Monday, January 30, 2012

Can You Weigh Me Now? Weight Fluctuations Cause Stress

(This article was first published as Weight Fluctuations Cause Stress on Technorati.)

I almost gave upon this weight loss challenge this week. I weighed myself and almost tossed the scale shot-put like into the backyard. It showed an increase even though I ate carefully, exercised and avoided all the stuff I wanted to eat.

Hells bells, I even avoided smelling donuts (One can't be too careful, you know. No siree, Missy.) Still, the scale showed an increase. When I picked up the darn tootin' thing to toss, I set the scale down again but in a different location and tried again.

This time It showed a 1.2 pound weight loss. And just to be sure, I sort of acted like the "Can-you-year-me-now" guy in that Verizon commercial except I was holding a scale and saying, "You-can-weigh-me-now."

The same, exact weight loss showed in several locations, so I can only surmise that the initial freak-out occurred because I had set the scale a bit topsyturvy on the tile.

Weight fluctuation apparently is normal. The Internet is filled with reasons why. Blame salt, the weather, hormones--you name it; just Google it.

Still, I probably shouldn't have eaten that tasty cheeseburger and french fries in celebration today of the 1.2 pound loss. In penance, at least I walked 45 minutes and went to my fat yoga class for two hours.

My yoga instructor told me she bought me some Valentine's chocolate that said, "You're No. 1" since I was the first person to sign up when she opened  her studio almost two years ago.

But then she decided that bordered on being a diet saboteur, so she didn't bring it to give to me. Instead, we all had to do extra yoga crunches because she said she ate nachos for lunch. (Like we would notice, since she's the size of a tooth pick.)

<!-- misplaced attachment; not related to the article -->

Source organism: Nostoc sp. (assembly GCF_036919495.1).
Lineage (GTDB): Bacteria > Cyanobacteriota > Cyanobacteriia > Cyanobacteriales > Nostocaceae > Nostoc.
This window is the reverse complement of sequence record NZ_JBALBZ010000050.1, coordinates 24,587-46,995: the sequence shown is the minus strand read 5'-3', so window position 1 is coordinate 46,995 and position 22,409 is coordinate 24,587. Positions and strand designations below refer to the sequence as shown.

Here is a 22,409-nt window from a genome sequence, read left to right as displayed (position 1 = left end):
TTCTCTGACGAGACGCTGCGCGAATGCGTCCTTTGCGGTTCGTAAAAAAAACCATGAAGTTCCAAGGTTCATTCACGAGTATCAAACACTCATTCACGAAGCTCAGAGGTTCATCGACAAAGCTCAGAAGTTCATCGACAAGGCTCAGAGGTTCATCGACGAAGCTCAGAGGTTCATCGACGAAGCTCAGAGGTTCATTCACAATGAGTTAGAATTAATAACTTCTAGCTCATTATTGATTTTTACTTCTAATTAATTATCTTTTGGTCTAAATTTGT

Something tells me those yoga crunches had nothing to do with nachos and a lot to do with that chocolate I didn't get. I think I gained two pounds just thinking about it.

I wonder how much thoughts weigh?

Monday, January 23, 2012

Fitness Challenge Update: Weighing In on the Plus Size Controversy

[This article was first published as Weighing In on the Plus Size Controversy on Technorati.]

Like most weeks of this weight loss challenge, I struggled.

First I struggled with the idea that apparently a size 6 is now a plus-size. At least in the fashion world. Who knew?
According to the January issue of PLUS model magazine, the average plus-size model 10 years ago was between a size 12 and 18. Now, the magazine claims plus-size models are between a size 6 and 14.
And as if that wasn't crazy enough (and don't you think it ought to be), the magazine claims that 20 years ago,  the average fashion model weighed 8 percent less than the average woman, but today the average model weighs 23 percent less than the average woman.
So I figure if I were a model, I'd be a Super Model. And by "Super," I'm not talking Super in a good way. More like Super-duper size.
So while I was pondering all of that, my school district decided to start a Biggest Loser challenge where you pony up ten bucks to participate and then agree to trot your super-duper derriere down to the nurse's office for an official weigh in each Wednesday. Then, in April at the end of the contest, the person who has the highest percentage of weight loss wins and collects all that moola.